Silver & Gould
‘Festival at Cygnet‘ opened in style with a new play by Exeter’s theatre veterans, ‘Substance & Shadow‘. The much vaunted “Silver & Gould” lived up to expectations, and was a perfect showcase for their very distinctive style of theatre. The writers and producers (and also founders of the company), Midge & Rosie Mullin, have created another masterpiece of small-scale theatre.
Liberally peppered with eighties references, particularly to Ron and Russell Mael of the iconic American band ‘Sparks’, the play revisits the life of dodgy impressario Leonard Silver played by Nathan Simpson. (See “Duplicity” 2014.) The surprising revelation is that Len has a much more respectable cousin, Melvyn Gould (played by Midge Mullin). Both grew up in Birmingham, but only Len has retained the accent. Melvyn, who has been living in London for twenty years, has developed a very odd but endearing accent of his own.
The tale is certainly a moral one. Len, who always chooses the more devious route to his goals (almost always to his own cost), is placed in stark contrast to his very different cousin. Melvyn is a diligent telephone engineer who takes pleasure in doing a good job for his clients. He is also very honest and respectful in his dealings with other people. When he extends the same kindness to his cousin Len, however, he suffers terribly as a result – but nevertheless retains the sangfroid of a man with a clear conscience.
The action is consistently and marvelously comedic, but at the same time relentlessly tragic. Len, of course, is the cause of every catastrophe. He elicits irritation and pity in equal measure. One feels that their twenty years of separation must have been very much to the advantage of the long-suffering Melvyn.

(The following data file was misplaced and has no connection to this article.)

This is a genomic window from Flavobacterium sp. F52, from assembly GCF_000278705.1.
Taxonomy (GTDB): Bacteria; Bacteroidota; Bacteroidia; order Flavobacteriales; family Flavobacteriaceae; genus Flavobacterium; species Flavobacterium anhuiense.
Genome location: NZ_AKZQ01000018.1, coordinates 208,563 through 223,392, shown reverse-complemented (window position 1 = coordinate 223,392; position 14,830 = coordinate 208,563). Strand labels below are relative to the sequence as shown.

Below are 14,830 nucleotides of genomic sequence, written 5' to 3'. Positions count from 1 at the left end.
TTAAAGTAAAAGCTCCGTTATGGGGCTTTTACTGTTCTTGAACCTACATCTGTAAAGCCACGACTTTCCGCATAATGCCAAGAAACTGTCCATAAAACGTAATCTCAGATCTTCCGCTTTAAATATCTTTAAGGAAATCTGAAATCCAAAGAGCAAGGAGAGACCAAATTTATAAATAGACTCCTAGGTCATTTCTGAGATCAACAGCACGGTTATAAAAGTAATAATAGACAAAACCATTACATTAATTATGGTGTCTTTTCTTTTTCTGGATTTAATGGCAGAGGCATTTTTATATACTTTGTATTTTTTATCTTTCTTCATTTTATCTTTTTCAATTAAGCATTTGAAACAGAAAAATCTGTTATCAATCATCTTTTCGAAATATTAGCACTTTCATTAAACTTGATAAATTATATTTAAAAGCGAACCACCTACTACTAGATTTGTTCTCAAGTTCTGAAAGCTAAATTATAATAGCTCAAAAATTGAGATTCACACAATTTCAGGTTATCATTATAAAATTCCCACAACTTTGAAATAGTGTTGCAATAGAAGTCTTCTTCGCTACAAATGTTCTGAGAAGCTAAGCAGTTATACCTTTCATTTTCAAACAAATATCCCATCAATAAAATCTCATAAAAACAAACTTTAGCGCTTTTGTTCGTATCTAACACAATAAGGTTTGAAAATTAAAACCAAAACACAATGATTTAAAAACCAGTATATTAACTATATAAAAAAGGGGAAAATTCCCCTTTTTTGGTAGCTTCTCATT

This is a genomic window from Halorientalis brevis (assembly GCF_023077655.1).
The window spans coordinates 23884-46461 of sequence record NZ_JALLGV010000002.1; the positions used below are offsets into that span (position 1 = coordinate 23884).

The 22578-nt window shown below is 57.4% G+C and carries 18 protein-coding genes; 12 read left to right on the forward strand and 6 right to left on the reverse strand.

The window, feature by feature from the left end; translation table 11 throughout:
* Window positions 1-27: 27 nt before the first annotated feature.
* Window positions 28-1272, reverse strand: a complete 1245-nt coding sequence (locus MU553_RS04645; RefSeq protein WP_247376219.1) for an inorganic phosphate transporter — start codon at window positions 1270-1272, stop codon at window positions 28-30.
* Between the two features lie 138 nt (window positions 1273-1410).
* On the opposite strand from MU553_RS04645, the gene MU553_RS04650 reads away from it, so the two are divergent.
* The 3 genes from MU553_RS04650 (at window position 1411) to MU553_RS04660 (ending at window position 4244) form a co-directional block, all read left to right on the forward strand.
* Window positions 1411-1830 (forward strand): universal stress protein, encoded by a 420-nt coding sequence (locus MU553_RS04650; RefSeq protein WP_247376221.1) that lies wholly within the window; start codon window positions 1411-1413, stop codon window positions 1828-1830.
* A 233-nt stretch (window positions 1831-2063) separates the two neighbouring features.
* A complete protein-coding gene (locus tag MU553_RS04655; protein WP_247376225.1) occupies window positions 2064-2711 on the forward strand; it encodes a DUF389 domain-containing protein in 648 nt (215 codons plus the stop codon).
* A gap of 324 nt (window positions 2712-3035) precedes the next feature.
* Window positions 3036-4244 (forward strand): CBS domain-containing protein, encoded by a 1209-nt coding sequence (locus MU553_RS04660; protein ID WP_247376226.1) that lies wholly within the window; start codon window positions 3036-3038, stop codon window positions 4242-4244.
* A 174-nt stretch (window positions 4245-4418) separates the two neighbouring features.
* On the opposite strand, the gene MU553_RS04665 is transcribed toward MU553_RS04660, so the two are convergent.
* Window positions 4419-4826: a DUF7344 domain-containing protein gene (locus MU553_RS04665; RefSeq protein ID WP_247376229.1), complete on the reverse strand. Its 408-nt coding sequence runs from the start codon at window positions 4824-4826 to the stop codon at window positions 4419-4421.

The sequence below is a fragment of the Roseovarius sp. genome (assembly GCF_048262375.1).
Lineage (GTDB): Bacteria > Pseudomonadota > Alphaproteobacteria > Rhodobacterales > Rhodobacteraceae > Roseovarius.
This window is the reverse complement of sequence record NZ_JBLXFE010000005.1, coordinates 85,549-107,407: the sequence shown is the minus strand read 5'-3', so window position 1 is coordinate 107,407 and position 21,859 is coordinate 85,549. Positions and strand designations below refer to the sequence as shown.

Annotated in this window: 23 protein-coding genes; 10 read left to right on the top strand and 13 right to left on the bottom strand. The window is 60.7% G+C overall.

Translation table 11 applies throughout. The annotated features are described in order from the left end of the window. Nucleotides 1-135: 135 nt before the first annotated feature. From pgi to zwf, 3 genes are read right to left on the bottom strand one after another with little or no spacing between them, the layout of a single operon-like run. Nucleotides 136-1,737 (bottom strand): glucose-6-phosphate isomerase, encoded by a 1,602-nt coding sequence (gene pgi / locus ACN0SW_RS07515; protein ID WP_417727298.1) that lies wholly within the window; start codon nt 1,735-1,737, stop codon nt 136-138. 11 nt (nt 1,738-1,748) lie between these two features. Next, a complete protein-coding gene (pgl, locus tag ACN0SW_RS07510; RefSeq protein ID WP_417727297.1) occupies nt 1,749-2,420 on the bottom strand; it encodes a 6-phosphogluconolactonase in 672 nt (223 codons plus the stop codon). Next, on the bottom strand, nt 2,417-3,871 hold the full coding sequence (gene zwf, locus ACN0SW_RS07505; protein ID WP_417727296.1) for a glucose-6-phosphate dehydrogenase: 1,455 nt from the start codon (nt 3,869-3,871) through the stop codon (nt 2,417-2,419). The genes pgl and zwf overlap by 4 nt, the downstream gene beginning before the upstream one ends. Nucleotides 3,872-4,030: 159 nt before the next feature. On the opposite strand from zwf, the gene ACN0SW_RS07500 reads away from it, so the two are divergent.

In familiar ‘Substance & Shadow’ fashion, props are largely eschewed in favour of off-stage sound effects and mime. Sound effects include Len’s Minimoog synthesiser (an inspired new facet to his repertoire), television presenters, a video message from Len’s late mother, Len’s local restaurateur, and the voices of Jim Bowen and the other contestants in a studio recording of ‘Bullseye‘ in which Melvyn and Len compete. The voiced thoughts of our two heroes are also provided offstage.
Cleverly making the most of the few props, Tracey Norman (taking the character of ‘Leggy McGee‘), adds humour to the simplest action by arriving at the optimum moment with the necessary accoutrement (which is amusing in itself) while shamelessly drawing attention to herself through her sardonic facial expressions. She never upstages the main characters, however, and her very showy gold lamé frock is not as ostentatious as one might expect – fitting well with the title and gameshow theme of the play.
This was only the second performance of “Silver & Gould”, following the première at the Wardrobe Theatre in Bristol. There will be another chance to see “Silver & Gould” at the Cygnet this Wednesday, at the later time of 8.30pm. Going by previous form, and the spectacular quality of their current performance, it seems very likely that this rather natty little two-hander will be making several reappearances on stages in Exeter and further afield before too long.
For more details of the play, plus details of ‘Festival at Cygnet’ and how “Silver & Gould” fits into the line-up, follow this link to the previous post on this blog.